Because they simply must succeed in these pursuits.

May is National Foster Care Month. To learn more about foster parenting, resources for foster parents, or how to begin the process to become a foster parent, visit nmchildfirst.org.

Merritt Hamilton Allen is a PR executive and former Navy officer. She appears regularly as a panelist on NM PBS and is a frequent guest on News Radio KKOB. A Republican, she lives amicably with her Democratic husband north of I-40 where they run two head of dog, and two of cat. She can be reached at news.ind.merritt@gmail.com.

Content on the Beat

WARNING: All articles and photos with a byline or photo credit are copyrighted to the author or photographer. You may not use any information found within the articles without asking permission AND giving attribution to the source. Photos can be requested and may incur a nominal fee for use personally or commercially.

Disclaimer: If you find errors in articles not written by the Beat team but sent to us from other content providers, please contact the writer, not the Beat. For example, obituaries are always provided by the funeral home or a family member. We can fix errors, but please give details on where the error is so we can find it. News releases from government and non-profit entities are posted generally without change, except for legal notices, which incur a small charge.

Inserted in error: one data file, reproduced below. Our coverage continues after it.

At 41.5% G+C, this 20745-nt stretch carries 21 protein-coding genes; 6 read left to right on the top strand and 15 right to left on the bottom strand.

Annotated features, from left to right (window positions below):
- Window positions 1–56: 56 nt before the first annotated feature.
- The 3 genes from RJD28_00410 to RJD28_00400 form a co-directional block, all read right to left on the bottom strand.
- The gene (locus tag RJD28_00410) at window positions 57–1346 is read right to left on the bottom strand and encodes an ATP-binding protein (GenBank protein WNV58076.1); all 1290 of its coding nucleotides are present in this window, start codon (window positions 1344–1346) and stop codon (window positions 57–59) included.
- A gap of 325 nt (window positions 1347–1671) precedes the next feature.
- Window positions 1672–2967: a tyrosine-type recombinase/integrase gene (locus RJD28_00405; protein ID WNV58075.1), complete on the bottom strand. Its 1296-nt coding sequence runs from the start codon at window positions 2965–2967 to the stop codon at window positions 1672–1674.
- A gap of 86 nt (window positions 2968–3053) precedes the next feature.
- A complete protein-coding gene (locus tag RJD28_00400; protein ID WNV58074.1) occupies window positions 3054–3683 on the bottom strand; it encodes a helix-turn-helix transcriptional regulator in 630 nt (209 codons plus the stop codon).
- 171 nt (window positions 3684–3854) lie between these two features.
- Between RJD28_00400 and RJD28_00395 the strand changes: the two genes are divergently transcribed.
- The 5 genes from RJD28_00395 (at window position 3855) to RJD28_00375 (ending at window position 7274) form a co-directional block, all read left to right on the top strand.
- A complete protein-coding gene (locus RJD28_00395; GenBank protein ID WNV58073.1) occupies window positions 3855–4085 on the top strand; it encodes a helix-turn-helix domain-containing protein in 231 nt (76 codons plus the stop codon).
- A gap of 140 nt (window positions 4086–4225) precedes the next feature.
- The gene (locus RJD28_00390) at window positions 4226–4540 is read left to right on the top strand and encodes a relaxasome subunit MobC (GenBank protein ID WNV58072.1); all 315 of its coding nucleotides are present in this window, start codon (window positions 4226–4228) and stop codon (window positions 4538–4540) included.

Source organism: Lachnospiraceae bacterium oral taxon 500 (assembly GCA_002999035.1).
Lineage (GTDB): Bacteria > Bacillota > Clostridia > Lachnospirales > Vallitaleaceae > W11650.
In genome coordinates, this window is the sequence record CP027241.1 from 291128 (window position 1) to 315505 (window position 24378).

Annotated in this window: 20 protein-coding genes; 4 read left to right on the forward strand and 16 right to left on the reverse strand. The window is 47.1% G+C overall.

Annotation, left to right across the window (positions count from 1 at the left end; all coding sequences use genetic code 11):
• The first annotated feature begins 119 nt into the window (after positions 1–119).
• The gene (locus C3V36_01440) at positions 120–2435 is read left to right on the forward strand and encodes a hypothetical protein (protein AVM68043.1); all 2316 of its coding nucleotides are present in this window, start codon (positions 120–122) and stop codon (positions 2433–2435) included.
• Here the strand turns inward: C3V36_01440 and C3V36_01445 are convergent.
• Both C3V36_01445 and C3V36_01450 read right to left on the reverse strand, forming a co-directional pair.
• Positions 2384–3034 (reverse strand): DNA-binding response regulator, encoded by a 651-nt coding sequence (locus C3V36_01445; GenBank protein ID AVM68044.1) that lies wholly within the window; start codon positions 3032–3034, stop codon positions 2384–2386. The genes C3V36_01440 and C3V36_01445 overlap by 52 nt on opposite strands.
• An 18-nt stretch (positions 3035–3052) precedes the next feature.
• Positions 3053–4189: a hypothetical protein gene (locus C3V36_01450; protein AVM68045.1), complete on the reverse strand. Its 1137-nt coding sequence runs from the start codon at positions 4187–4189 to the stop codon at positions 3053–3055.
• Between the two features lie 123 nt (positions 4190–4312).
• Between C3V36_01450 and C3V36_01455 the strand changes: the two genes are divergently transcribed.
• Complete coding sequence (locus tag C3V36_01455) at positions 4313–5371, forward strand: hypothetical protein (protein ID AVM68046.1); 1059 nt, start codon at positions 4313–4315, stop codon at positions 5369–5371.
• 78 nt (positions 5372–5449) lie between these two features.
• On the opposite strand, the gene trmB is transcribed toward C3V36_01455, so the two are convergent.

NOTE: If an article does not have a byline, it was written by someone not affiliated with the Beat and then sent to the Beat for posting.

Images: We have received complaints about large images blocking parts of other articles. If you encounter this problem, click on the title of the article you want to read and it will take you to that article's page, which shows only that article without any intruders. 

New Columnists: The Beat continues to bring you new columnists. And check out the old faithfuls who continue to provide content.

Newsletter: If you opt in to the Join GCB Three Times Weekly Updates option above this to the right, you will be subscribed to email notifications with links to recently posted articles.